It really depends on what you think the problem is. If you're running on .NET 1.1 and you suspect fragmentation, you should probably start by reading this article, which describes how the situation arises:
http://www.simple-talk.com/dotnet/.net- ... ject-heap/
If you can get your application running on .NET 2.0 for the purposes of profiling, you will have an easier time of debugging this issue as the profiler can provide more information.
Fixing these problems tends to be rather involved. You can find which objects are on the large object heap using the filter panel: almost certainly this will be some arrays. You will need to either change the order in which these are allocated so that all the long-lived arrays are allocated early on in the program's lifetime, or work out how to substitute arrays that don't end up on the large object heap.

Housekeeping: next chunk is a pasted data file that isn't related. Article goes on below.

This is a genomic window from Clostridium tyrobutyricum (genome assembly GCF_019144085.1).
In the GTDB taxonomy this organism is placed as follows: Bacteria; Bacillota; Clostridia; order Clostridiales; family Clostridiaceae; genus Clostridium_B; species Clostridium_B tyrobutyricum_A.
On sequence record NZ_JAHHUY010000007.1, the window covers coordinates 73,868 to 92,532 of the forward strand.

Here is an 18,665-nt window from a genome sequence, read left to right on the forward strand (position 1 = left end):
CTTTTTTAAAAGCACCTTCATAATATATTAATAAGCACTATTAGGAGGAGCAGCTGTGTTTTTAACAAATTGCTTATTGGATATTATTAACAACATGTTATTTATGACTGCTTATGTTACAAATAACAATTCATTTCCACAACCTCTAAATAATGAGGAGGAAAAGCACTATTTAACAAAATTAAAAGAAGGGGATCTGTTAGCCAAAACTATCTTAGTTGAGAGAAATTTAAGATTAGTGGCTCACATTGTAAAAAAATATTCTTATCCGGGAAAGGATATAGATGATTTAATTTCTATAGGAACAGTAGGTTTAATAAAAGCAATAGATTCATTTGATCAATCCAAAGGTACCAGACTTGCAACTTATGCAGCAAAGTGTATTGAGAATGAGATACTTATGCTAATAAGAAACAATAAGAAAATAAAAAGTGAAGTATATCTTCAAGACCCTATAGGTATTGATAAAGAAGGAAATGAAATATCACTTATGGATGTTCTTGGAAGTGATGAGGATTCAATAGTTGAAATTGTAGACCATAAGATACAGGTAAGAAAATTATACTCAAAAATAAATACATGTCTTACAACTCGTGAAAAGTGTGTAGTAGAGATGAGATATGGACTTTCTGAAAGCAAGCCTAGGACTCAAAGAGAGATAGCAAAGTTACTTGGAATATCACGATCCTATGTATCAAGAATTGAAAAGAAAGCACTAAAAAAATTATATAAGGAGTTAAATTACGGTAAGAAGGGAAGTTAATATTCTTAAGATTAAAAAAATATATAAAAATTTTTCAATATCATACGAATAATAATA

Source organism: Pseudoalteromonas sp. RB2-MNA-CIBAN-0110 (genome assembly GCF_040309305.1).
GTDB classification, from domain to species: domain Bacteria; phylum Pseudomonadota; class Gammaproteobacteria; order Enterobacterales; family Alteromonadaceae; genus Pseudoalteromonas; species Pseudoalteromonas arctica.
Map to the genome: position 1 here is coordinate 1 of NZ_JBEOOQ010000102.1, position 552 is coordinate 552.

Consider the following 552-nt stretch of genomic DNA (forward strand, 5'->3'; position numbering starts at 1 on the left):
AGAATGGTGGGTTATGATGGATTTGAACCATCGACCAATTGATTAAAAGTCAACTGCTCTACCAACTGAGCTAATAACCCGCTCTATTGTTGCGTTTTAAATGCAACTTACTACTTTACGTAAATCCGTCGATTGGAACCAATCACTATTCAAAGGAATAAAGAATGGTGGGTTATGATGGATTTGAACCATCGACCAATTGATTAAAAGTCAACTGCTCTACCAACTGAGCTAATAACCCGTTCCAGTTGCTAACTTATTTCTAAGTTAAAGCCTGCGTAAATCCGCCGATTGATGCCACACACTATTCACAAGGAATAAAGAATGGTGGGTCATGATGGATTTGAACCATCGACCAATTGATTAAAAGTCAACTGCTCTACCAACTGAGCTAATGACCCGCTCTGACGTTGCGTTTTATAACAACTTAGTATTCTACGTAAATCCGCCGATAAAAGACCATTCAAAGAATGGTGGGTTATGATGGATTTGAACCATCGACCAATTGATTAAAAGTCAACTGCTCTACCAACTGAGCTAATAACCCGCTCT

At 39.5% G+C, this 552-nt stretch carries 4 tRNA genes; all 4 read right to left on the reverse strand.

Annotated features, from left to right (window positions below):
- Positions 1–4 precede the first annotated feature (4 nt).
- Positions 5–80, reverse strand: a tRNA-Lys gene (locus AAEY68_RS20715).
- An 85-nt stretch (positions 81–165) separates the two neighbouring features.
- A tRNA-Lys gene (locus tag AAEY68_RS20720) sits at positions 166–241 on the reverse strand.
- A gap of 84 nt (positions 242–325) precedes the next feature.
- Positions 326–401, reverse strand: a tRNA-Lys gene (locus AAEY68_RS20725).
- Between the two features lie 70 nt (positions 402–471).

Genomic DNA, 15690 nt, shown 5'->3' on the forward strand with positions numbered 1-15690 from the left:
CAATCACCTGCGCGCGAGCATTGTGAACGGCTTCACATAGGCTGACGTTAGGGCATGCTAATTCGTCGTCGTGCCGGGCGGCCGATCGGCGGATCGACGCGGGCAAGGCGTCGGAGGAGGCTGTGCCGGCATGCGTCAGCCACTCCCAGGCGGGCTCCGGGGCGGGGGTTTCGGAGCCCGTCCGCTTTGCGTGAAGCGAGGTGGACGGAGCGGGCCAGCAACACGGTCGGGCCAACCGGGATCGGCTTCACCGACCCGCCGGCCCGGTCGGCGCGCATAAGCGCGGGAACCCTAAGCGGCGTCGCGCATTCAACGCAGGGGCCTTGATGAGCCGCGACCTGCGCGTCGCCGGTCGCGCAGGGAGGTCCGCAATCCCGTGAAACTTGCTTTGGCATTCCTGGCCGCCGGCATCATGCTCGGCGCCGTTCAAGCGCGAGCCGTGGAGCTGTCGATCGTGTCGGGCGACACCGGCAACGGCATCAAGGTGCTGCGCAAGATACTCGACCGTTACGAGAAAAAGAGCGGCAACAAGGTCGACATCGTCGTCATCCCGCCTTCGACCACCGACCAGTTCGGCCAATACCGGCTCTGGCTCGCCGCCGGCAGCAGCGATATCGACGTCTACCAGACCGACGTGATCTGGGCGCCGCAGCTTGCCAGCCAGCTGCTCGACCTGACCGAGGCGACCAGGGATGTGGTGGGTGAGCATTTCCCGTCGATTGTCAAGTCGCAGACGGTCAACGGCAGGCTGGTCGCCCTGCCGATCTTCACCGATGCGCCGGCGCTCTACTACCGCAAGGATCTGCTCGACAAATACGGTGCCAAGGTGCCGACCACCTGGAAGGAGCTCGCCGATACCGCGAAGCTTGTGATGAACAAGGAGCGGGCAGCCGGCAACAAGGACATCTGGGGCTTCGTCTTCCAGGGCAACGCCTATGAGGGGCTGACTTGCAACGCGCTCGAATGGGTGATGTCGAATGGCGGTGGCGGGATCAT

If the problem is actual unmanaged memory usage, the memory profiler won't be able to help if the component with the leak is itself unmanaged. If you aren't using your own or any third-party unmanaged components, this is fairly unlikely, however. If the problem is .NET components that reference unmanaged objects, you just need to find the leaked .NET components and fix them to reduce the unmanaged memory usage. You can do this by looking at the instance counts. I posted a possible strategy for this here:
http://www.red-gate.com/MessageBoard/vi ... hp?t=12658